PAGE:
Uncovering steroidopathy in women with autism: a latent class analysis

Alexa Pohl, Sarah Cassidy, Bonnie Auyeung, Simon Baron-Cohen

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    Background: Prenatal exposure to increased androgens has been implicated in both polycystic ovary syndrome (PCOS) and autism spectrum conditions (ASC), suggesting that PCOS may be increased among women with ASC. One study suggested elevated steroidopathic symptoms (‘steroidopathy’) in women with ASC. As the symptoms are not independent, we conducted a latent class analysis (LCA). The objectives of the current study are: (1) to test if these findings replicate in a larger sample; and (2) to use LCA to uncover affected clusters of women with ASC. Methods: We tested two groups of women, screened using the Autism Spectrum Quotient - Group 1: n = 415 women with ASC (mean age 36.39 ± 11.98 years); and Group 2: n = 415 controls (mean age 39.96 ± 11.92 years). All participants completed the Testosterone-related Medical Questionnaire online. A multiple-group LCA was used to identify differences in latent class structure between women with ASC and controls. Results: There were significant differences in frequency of steroid-related conditions and symptoms between women with ASC and controls. A two-class semi-constrained model best fit the data. Based on response patterns, we identified the classes as ‘Typical’ and ‘Steroidopathic’. The prevalence of the ‘Steroidopathic’ class was significantly increased within the ASC group (ΔG2 = 15, df =1, P = 0.0001). In particular, we confirmed higher frequencies of epilepsy, amenorrhea, dysmenorrhea, severe acne, gender dysphoria, and transsexualism, and differences in sexual preference in women with ASC. Conclusions: Women with ASC are at increased risk for symptoms and conditions linked to steroids. LCA revealed this steroidopathy despite the apparent underdiagnosis of PCOS.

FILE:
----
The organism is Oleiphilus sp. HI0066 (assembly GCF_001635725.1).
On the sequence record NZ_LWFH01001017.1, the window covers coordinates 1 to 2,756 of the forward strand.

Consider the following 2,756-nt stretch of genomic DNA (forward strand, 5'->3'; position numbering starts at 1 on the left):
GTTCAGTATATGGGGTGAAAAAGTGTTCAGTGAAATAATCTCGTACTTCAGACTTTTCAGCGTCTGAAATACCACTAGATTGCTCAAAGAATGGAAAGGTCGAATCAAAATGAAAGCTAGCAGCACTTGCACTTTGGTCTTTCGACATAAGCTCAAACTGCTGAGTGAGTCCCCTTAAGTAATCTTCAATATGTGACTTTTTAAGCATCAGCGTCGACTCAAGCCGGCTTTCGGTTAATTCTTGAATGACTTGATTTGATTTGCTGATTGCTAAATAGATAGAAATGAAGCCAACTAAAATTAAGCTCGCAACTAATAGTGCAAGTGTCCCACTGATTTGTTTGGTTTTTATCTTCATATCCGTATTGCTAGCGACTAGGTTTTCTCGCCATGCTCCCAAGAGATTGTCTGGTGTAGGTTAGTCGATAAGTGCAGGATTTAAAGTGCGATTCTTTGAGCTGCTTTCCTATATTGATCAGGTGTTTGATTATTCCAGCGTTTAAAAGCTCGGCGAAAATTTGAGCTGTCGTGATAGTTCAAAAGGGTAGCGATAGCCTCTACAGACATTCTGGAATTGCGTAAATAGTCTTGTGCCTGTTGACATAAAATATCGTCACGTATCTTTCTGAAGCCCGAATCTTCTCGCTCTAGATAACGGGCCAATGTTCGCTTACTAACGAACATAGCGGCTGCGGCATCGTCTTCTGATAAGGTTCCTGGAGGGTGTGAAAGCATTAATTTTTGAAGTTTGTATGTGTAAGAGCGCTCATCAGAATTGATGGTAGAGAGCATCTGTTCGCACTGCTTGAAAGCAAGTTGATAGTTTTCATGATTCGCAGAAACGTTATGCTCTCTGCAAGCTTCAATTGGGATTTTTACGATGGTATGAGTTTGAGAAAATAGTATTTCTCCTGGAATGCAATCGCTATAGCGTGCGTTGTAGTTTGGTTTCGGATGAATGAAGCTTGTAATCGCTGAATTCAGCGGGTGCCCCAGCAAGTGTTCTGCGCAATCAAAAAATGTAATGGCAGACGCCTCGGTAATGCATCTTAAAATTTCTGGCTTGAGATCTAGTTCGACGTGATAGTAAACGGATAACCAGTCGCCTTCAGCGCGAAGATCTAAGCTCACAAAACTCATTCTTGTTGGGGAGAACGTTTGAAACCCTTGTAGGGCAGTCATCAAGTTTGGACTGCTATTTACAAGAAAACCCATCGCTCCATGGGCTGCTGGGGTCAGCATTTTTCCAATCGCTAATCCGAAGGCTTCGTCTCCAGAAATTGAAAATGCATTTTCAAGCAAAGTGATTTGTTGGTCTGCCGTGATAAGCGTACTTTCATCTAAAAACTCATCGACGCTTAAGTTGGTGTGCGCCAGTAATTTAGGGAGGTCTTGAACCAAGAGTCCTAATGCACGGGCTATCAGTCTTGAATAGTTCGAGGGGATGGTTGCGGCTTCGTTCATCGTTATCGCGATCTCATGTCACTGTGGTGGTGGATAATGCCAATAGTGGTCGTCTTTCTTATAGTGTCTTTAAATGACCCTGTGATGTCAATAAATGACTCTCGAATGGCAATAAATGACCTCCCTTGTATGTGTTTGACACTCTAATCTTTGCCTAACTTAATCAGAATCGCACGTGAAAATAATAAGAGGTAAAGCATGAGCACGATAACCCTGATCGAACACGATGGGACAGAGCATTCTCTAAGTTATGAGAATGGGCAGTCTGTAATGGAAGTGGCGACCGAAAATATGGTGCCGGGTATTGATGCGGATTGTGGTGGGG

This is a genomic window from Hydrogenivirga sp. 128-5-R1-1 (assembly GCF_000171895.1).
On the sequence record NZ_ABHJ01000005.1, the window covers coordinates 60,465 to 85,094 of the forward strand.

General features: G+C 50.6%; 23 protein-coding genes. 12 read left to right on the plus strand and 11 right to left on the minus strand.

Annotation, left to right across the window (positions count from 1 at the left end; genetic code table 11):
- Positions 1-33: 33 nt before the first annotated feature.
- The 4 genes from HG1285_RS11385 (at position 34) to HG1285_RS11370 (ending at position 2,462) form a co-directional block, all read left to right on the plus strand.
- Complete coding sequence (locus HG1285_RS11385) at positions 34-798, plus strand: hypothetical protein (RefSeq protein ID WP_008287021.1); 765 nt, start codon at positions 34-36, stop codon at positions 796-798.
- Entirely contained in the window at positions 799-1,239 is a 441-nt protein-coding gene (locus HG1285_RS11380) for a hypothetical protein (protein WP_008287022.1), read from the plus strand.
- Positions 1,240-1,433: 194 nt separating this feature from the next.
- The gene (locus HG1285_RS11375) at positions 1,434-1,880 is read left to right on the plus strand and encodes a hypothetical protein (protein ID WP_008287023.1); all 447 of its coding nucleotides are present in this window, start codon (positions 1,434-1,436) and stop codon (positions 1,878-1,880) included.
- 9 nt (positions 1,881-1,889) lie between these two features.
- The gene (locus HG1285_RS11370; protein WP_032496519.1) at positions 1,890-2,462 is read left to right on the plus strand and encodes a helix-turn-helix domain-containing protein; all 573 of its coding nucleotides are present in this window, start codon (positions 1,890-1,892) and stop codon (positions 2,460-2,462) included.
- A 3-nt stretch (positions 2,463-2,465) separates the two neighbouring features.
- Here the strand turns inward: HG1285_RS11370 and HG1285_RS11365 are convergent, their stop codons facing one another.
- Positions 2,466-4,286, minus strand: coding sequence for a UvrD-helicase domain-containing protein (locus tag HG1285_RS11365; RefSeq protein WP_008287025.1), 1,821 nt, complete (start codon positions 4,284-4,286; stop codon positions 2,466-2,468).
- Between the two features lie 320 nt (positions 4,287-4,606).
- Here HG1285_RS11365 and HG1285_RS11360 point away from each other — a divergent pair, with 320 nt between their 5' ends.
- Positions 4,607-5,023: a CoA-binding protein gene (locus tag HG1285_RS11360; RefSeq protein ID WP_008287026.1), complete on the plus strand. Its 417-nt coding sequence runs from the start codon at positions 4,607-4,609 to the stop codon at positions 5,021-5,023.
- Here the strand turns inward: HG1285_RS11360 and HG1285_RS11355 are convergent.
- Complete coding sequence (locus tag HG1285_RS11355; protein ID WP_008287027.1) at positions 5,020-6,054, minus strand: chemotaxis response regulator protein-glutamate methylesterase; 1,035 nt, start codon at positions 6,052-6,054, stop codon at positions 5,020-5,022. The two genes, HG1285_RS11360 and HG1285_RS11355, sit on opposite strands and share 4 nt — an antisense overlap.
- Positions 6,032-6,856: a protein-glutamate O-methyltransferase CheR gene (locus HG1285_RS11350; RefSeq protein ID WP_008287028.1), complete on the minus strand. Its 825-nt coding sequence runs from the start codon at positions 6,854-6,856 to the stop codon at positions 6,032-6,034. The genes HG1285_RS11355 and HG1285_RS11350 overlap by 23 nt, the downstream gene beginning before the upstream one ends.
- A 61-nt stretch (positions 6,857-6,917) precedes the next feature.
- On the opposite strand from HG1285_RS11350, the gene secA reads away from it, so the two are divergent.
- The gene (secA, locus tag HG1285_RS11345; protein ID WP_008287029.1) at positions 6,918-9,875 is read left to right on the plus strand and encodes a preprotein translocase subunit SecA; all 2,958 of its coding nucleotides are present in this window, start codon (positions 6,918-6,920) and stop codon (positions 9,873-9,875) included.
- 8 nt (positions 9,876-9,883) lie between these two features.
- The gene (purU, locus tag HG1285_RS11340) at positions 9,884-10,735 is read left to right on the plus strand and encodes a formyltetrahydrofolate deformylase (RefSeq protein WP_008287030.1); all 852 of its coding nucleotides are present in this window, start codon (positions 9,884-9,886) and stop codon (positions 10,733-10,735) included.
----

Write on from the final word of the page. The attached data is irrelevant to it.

Original languageEnglish
    JournalMolecular Autism
    Issue number27
    Publication statusPublished - 9 Apr 2014

    Bibliographical note

    This article is in an open access journal. The full text is available at: http://www.molecularautism.com/content/5/1/27
    © 2014 Pohl et al.; licensee BioMed Central Ltd. This is an Open Access article distributed under the terms of the Creative
    Commons Attribution License (http://creativecommons.org/licenses/by/2.0), which permits unrestricted use, distribution, and
    reproduction in any medium, provided the original work is properly credited.


    • Autism
    • Sex steroids
    • Polycystic ovary syndrome
    • Testosterone
    • Hormones


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